Theatre Mirror Reviews - "CAMELOT"

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”CAMELOT”

Reviewed by Tony Annicone



The closing show of Lyric Stage's season is "Camelot", a musical by Alan Jay Lerner and Frederick Loewe. It is a fresh new take on this classic musical by David Lee. It is a cautionary tale and is based on the King Arthur legend as adapted from the T.H. White novel "The Once and Future King." The original Broadway show opened on December 3, 1960, ran for 873 performances and won 4 Tony Awards. The original cast album was America's top selling LP for 60 weeks. This musical is associated with the Kennedy administration, which is sometimes referred to as the Camelot era. The story of Arthur, Guinevere and Lancelot and the Knights of the Round Table that poignantly dramatizes the human conflict of the heart of this classic tale. The musical follows Arthur from a young, ambitious, idealistic King who dreams of creating a just society to the despairing king bearing his witness to his dream's demise. His dream is inspired by his vivacious Queen Guinevere where might works at the service of right. The Round Table symbolizes there is no head which is just one of collaboration and unity. However it begins to unravel when the Queen and Lancelot, Arthur's most celebrated and loyal knnight, fall in love. Arthur's evil illegitimate son, Mordred arrives on the scene creating chaos. Director Spiro Veloudos, musical director Catherine Stornetta and choreographer Rachel Bertone recreate this musical yearning for the utopia that it can't achieve and at the same time they create a musical that must be savored and enjoyed by one and all.

The set has a huge tree at its center with branches entwining it like serpents ready to strike its prey. The music, orchestra and vocals are superb especially the harmony in "Before I Gaze at You Again." Catherine leads an eight piece orchestra while playing keyboards.This script does away with Merlin, Pelinore, Nimue and Morgan LeFay but Merlin is mentioned many times by Arthur. This version has 11 cast members in it and they narrate while telling the story along the way. Although this new version is very enjoyable I found Ed Hoopman to be much too laid back as Arthur. He needs to have fire in his soul from the start of the show. He came to life three times with emphatic declarations at the end of Act 1 and 2 and with Mordred about his bad behavior. Ed's best number is "How to Handle a Woman" when he is at his wits end on how to understand his wife. I am sure as the run progresses the forcefulness will come through. Maritza Bostic does a wonderful job as Guinevere. Her soprano voice soars in her numbers starting with "Simple Joys of Maidenhood", "Lusty Month of May" with a dynamic dance by the Knights and Ladies, the hilarious "Take Me to the Fair" with the Knights, and the most poignant songs "Before I Gaze at You Again" and "I Loved You Once in Silence." Maritza captures the tongue in cheek aspect of the role at the start of the show and turns more regal as it progresses. I last reviewed her as Joanne in "Rent" at Ivoryton Playhouse last summer.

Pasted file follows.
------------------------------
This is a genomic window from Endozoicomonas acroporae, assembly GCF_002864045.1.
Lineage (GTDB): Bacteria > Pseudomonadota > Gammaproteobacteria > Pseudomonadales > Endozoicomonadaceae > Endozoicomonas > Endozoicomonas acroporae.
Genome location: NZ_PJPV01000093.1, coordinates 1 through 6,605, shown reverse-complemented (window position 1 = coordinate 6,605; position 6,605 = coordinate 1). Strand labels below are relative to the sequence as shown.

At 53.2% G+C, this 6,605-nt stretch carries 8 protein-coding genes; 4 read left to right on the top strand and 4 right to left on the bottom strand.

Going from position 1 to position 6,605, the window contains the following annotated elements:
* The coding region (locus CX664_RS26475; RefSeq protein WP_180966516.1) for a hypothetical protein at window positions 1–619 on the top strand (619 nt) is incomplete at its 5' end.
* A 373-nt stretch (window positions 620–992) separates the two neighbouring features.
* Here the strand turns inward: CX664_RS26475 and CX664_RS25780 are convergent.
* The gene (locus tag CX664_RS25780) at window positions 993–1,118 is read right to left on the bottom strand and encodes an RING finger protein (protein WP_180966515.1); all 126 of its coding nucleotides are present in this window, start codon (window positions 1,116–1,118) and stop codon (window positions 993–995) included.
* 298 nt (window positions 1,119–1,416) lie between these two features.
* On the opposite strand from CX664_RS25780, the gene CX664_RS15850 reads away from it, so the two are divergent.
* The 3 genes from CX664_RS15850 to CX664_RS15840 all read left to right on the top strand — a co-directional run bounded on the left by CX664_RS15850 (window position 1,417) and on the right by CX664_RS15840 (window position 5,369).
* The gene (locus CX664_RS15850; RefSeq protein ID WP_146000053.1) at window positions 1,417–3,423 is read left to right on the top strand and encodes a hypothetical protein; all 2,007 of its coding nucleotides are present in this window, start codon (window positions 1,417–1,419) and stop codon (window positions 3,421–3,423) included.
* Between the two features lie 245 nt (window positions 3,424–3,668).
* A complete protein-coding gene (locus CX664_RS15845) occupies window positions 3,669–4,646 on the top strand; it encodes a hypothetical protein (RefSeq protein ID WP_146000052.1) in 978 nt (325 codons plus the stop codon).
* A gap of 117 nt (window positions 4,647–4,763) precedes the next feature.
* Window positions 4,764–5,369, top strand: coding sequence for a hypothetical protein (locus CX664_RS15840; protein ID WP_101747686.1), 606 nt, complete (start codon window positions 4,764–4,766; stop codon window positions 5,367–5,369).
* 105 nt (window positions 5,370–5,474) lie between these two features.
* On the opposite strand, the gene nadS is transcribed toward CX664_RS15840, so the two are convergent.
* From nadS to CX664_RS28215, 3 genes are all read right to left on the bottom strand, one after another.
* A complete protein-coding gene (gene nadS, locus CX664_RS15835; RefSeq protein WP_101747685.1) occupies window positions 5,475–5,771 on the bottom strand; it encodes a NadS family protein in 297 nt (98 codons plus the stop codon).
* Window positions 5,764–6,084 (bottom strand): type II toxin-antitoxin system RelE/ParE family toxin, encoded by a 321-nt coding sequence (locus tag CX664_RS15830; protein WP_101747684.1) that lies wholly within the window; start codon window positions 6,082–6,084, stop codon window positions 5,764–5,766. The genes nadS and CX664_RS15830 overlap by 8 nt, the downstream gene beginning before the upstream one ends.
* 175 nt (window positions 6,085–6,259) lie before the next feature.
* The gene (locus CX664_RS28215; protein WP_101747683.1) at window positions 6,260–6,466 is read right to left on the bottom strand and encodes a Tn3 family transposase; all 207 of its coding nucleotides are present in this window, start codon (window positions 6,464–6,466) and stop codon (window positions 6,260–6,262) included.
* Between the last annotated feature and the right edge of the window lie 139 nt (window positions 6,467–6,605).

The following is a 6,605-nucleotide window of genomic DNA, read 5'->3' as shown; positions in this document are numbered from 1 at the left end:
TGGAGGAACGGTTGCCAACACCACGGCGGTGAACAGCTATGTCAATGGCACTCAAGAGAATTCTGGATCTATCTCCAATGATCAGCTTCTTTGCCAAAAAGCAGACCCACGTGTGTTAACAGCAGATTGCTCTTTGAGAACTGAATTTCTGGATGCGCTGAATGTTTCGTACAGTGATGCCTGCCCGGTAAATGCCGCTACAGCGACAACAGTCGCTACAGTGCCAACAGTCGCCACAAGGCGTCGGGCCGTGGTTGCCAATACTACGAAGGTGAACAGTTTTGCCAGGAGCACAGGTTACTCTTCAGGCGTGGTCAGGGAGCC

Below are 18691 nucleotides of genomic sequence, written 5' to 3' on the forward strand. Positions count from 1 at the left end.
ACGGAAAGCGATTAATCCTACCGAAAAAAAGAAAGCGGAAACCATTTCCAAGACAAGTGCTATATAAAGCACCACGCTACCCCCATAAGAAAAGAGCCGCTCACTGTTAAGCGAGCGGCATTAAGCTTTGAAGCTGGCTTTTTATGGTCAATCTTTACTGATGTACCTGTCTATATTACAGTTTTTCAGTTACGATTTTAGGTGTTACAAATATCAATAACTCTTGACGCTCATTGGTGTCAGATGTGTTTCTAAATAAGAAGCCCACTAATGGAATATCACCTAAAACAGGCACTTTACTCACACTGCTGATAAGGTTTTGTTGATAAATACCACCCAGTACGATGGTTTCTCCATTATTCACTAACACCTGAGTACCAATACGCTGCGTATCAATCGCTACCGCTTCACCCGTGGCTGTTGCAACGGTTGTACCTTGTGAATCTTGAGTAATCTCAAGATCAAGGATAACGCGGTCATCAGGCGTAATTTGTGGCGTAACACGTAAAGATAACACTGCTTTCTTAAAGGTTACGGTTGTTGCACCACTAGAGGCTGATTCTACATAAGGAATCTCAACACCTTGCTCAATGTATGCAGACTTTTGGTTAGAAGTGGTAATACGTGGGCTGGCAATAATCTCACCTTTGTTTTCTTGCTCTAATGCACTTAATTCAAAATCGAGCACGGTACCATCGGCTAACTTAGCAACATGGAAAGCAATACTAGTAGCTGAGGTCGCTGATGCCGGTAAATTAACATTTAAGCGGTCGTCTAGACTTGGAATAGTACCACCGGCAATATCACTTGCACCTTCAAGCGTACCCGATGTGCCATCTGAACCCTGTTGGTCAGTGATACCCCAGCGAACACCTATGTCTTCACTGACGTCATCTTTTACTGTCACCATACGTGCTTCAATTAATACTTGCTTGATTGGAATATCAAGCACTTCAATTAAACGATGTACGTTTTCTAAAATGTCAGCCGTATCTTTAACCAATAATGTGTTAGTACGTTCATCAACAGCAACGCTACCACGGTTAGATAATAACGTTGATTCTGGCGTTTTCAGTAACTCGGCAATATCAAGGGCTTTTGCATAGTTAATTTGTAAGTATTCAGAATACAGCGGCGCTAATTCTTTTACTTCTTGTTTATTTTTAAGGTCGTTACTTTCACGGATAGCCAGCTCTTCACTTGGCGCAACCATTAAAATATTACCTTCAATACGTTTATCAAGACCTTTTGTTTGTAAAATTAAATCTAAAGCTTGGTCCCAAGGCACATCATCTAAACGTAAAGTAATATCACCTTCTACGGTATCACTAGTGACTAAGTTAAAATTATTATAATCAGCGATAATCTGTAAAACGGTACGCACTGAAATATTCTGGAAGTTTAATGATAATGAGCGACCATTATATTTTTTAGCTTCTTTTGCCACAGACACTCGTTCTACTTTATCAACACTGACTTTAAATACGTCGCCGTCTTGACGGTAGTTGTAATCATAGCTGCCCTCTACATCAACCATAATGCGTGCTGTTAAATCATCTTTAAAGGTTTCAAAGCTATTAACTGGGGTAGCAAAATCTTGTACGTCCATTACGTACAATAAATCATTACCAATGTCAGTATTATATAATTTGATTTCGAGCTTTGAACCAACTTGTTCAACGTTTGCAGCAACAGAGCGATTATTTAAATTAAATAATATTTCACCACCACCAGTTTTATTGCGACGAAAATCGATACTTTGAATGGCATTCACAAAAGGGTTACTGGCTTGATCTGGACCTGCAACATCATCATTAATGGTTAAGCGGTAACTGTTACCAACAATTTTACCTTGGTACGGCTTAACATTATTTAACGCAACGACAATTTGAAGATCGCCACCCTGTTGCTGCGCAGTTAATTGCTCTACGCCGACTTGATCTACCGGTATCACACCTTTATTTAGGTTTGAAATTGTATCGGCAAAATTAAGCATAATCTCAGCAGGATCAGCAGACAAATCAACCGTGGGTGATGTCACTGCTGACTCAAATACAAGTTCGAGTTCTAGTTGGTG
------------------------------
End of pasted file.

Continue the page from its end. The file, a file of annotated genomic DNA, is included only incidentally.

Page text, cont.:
The musical springs to life when tall, dark and handsome Jared Troilo enters as Lancelot. His majestic baritone voice delivers the comic "C'est Moi" while winning many laughs and the poignant "If Ever I Would Leave You" in the second act with tears flowing as well as when he and Maritza sing "Before I Gaze at You Again" at the end of Act 1. His high energy portrayal captivates the audience from start to finish and it is as if the role was written for him. "The Joust" scene in this show is comparable to "Ascot Gavotte" from "My Fair Lady." The Knights are well played by Davron S. Monroe, Brad Foster Reinking and Jeff Marcus as Lionel, Dinadan and Sagamore. They display their voices in numerous chorus numbers and in "Fie on Goodness" with Mordred. They do a marvelous job in these fleshed out roles. The villain of the show is excellently played by Rory Boyd. His smarmy behavior is wonderful to behold and his song "Seven Deadly Virtues" is dripping with sarcasm as the audience laughs at his machinations. So for a new version of this classic musical with a new spin on it, be sure to catch this two hour and 15 minute version of "Camelot" at Lyric Stage.

CAMELOT (19 May to 25 June)
Lyric Stage Inc. of Boston, 140 Clarendon St, Boston, MA
1(617)585-5678 or www.lyricstage.com




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